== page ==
Moving at a Mobile Minute

2016 was the first year that Facebook saw more mobile conversions than desktop conversions for the entire Holiday Season.1 The upswing in m-commerce started on Black Friday, with the mobile portion of online transactions growing by 55% year over year. And it continued throughout the Holidays, with mobile making up 51% of total online transactions—more than a 10 percentage point increase compared to what we saw during the 2015 Holidays.2

What does this mean for marketers now and in preparation for the year ahead? In short, when it comes to shopping, the thumb is in charge, and it’s up to marketers to move at a mobile minute to keep up with where people are. Read more

The M-Factor for Today’s Omni-Channel Shoppers

Shopping basket in one hand and a smartphone in the other, shoppers are increasingly turning to mobile to do research, compare prices and even make their final purchase. Indeed, 45% of all shopping journeys today contain mobile. And for Millennials, this number jumps to 57%. Almost half of Millennials expect to buy more on their smartphone in the year ahead. Magazine_Thumbnail

But it’s not only about the mobile experience for these shoppers. It’s about having a seamless experience across a variety of channels on the path to purchase. Read more

Unlocking the Mobile Opportunity in 2016

This past Holiday season showed us that the m-commerce dress rehearsal is over and mobile is now integrated into how people shop and buy. Indeed, Facebook data reveal that in Holiday season 2015 Millennials, Moms and Multicultural shoppers in the US collectively drove 81% of all mobile transactions.1 Read on to find out more about these shoppers and learn how brands can build on the momentum from the Holidays to further unlock the m-commerce opportunity in 2016.
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The 3 Most Common M-Commerce Questions Answered

Last Holiday season was a tipping point for mobile: Traffic surged to mobile shopping sites and apps. M-sites crashed from the onslaught of shoppers. And people got comfortable not only researching but also purchasing gifts on mobile.

Magazine_ThumbnailLooking at our own data, we saw that people on Facebook bought on mobile 46% more during the last Holiday season than during the non-Holiday season.1 Facebook IQ predicts that in Q4 of this year the percentage of online purchasers transacting on a mobile device will rise by 30%.2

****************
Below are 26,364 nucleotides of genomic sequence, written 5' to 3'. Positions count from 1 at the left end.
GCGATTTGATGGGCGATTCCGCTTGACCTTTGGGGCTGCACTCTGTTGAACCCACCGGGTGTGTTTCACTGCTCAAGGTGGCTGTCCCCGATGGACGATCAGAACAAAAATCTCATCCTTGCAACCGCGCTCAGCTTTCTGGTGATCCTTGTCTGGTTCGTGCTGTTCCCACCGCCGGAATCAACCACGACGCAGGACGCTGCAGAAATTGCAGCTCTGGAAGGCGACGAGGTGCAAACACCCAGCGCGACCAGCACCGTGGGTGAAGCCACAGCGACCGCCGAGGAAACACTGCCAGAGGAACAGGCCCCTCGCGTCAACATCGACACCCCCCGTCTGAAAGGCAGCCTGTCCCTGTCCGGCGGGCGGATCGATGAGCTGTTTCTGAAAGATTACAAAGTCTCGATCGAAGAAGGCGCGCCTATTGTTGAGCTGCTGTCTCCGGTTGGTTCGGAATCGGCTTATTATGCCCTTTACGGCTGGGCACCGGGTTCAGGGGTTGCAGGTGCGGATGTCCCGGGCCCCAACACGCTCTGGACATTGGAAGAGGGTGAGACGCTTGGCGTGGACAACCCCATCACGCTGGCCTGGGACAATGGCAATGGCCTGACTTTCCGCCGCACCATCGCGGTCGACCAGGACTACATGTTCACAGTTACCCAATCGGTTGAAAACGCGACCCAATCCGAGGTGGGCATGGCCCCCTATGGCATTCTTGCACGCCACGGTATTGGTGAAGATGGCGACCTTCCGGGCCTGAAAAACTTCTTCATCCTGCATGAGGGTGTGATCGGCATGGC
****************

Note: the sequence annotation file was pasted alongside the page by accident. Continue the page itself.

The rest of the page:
The mobile shift has happened, and the thumb is in charge. For the second post in a series examining what this means for brands, Kelly Graziadei, Facebook’s Direct Response Product Marketing Director, spoke to Helen Crossley, Facebook IQ’s Head of Consumer Insights Research, about 3 of the most common questions marketers ask about how to succeed in mobile commerce:

  • How can I increase mobile basket sizes?
  • Should I invest in an m-site or an app?
  • What should I expect in the future in terms of m-commerce?

Read on for an edited excerpt of that conversation.

 

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The Thumb Is in Charge

Over the past decade, the mobile device has evolved from a simple texting and talking device into a hub for everything—music listening, video viewing, image capturing, socializing, discovering, researching, shopping and more. It’s changed how we connect, how we share, how we discover and how we get things done.

Magazine_ThumbnailBut it’s not as much about the device as it is about the person behind the device.

Mobile technology has put incredible power and control in people’s hands—particularly the thumb. The thumb is now in charge.

Over the next several weeks, Facebook IQ will be taking a closer look at what marketers need to know and do now that the thumb is in charge, especially when it comes to commerce. We’ll look at the rise of mobile commerce in the US, how it’s shifting people’s behavior, the role of mobile in the overall path to purchase and what it all means for brands.

This first post in a series of blog posts will focus on 3 shifts that are revolutionizing commerce:

  • From desktop to mobile
  • From one screen and one channel to many
  • From big screens to small screens

Read more